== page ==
Everyone knows that bees play a vital role in pollination. Indeed, 80% of flowering plants depend upon bees for pollination. And we all know that bees feed on pollen and nectar from flowers – often prodigious quantities. But did you know that forestry bees can be useful for reforestation too?
One honey bee can visit between 50 – 1,000 flowers in one trip. An average honey bee colony, with 25,000 forager bees, each making 10 trips a day, will be able to pollinate 250 million flowers per day! Do the maths: it’s incredible! But did you know that pollen and nectar from trees can be a very important part of their diet too, and that trees also depend on pollination from bees? A study in Ghana and Benin by the NGO ‘Bees for Development’ has showed that the yield of cashew nuts from the cashew tree were 2 to 3 times higher if honey bees were raised near the trees. Just the presence of bees increased the productivity of the cashew trees.
Did you also know that the entire annual production of Brazil nuts from Brazil – 40,000 tonnes per year – is dependent upon a bee, the Euglossa bee? And that that bee is itself dependent upon a unique orchid species which is only found in the rain forest. Without the bee, and without the orchid, entire village communities whose lives depend on the collection and the sale of the nuts would collapse. In fact the lives of bees and forests are intimately linked. They have evolved together over millennia. Some forest bees don’t like crossing open spaces. So when an area is deforested, the umbilical cord between bees and forest can be broken. The forest islands lose their pollinators, and are doomed. Thankfully, creation of wildlife corridors and hedgerows can plug the pollination gap and allow the bee to survive. Communities that depend upon forest products for their livelihoods know that bees are important not only for ecological reasons, but they can generate significant resources for the sale of highly nutritious honey.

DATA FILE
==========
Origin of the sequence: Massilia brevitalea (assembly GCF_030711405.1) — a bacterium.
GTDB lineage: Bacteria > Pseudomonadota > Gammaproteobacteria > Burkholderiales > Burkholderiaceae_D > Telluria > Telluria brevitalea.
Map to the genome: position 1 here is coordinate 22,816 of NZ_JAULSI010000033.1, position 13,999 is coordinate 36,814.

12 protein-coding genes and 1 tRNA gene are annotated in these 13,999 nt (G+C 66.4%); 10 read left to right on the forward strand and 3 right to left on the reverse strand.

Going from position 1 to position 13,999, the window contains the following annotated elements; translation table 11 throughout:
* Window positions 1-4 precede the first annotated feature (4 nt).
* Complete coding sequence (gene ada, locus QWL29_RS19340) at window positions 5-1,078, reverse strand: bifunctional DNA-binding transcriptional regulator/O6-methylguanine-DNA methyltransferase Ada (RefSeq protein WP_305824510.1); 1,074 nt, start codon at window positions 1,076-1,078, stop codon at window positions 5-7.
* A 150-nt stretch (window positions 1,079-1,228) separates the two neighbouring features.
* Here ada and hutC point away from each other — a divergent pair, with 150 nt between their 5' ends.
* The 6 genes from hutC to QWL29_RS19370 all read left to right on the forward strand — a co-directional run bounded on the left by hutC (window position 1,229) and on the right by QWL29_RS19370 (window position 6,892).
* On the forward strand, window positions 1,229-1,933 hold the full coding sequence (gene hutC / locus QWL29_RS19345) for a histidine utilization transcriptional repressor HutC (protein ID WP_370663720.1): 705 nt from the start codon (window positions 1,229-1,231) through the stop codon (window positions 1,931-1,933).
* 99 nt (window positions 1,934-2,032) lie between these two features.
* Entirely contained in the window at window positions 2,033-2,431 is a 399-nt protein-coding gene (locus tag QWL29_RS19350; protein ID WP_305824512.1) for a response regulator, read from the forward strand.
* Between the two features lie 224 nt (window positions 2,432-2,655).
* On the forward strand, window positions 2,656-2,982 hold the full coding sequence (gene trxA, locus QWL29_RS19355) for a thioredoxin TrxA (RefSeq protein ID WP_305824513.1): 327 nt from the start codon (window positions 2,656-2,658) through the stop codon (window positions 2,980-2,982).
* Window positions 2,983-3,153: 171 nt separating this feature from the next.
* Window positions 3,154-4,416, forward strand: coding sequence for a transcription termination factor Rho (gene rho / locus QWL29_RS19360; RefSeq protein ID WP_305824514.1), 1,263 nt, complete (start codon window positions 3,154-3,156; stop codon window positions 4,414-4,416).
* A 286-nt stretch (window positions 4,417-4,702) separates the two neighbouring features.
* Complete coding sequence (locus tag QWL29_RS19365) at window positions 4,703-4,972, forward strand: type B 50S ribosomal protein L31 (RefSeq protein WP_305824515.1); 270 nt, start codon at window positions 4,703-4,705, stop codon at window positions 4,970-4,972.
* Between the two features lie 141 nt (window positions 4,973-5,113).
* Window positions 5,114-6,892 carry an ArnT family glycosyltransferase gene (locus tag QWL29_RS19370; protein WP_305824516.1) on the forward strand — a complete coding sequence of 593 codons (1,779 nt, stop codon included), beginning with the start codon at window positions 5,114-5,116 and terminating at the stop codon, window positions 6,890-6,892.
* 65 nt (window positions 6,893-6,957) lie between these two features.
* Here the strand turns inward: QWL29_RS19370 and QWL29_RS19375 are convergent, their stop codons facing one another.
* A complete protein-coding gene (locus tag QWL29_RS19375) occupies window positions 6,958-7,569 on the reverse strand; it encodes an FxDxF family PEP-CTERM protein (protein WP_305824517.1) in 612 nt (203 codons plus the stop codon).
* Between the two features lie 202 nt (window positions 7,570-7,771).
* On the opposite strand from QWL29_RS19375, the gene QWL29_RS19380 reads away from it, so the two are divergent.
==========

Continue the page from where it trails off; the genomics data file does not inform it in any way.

WeForest and other NGOs involved in forest conservation are increasingly looking at honey production as an important income earner. Some NGOs – such as Bees Abroad – are involved in extensive beekeeper training programmes across Africa and Asia to promote honey production. Schools are often targeted as potential sites for teaching bee-keeping. Look at their website – it’s packed with information on their programmes in Cameroon, Kenya, Uganda, Malawi, Zimbabwe and many other countries. For those who are fascinated by the life of honeybees and their extraordinary adaptations and communication mechanisms, you should look at an amazing book by Thomas Seeley called Honeybee Democracy. You won’t be able to put it down!
Help WeForest conserve Bees and Trees. It makes perfect sense.